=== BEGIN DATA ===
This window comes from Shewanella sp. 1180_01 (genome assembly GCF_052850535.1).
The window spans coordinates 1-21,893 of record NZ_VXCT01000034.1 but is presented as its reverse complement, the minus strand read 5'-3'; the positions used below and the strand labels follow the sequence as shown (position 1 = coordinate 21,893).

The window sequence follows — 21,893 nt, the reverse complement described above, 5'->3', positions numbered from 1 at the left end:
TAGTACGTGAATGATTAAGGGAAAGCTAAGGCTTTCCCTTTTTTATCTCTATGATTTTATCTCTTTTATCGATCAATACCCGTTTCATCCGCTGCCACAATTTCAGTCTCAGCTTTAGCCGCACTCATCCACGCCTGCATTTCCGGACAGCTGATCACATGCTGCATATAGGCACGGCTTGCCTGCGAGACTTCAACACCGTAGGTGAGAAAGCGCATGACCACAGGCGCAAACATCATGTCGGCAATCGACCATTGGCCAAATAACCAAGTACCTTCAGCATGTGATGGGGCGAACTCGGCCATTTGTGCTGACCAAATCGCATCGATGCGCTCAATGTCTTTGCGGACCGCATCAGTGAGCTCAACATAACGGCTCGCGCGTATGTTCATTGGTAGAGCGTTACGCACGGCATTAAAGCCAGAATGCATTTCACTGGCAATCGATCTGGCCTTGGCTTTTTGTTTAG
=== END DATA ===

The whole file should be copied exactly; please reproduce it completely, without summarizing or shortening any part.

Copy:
This window comes from Shewanella sp. 1180_01 (genome assembly GCF_052850535.1).
The window spans coordinates 1-21,893 of record NZ_VXCT01000034.1 but is presented as its reverse complement, the minus strand read 5'-3'; the positions used below and the strand labels follow the sequence as shown (position 1 = coordinate 21,893).

The window sequence follows — 21,893 nt, the reverse complement described above, 5'->3', positions numbered from 1 at the left end:
TAGTACGTGAATGATTAAGGGAAAGCTAAGGCTTTCCCTTTTTTATCTCTATGATTTTATCTCTTTTATCGATCAATACCCGTTTCATCCGCTGCCACAATTTCAGTCTCAGCTTTAGCCGCACTCATCCACGCCTGCATTTCCGGACAGCTGATCACATGCTGCATATAGGCACGGCTTGCCTGCGAGACTTCAACACCGTAGGTGAGAAAGCGCATGACCACAGGCGCAAACATCATGTCGGCAATCGACCATTGGCCAAATAACCAAGTACCTTCAGCATGTGATGGGGCGAACTCGGCCATTTGTGCTGACCAAATCGCATCGATGCGCTCAATGTCTTTGCGGACCGCATCAGTGAGCTCAACATAACGGCTCGCGCGTATGTTCATTGGTAGAGCGTTACGCACGGCATTAAAGCCAGAATGCATTTCACTGGCAATCGATCTGGCCTTGGCTTTTTGTTTAG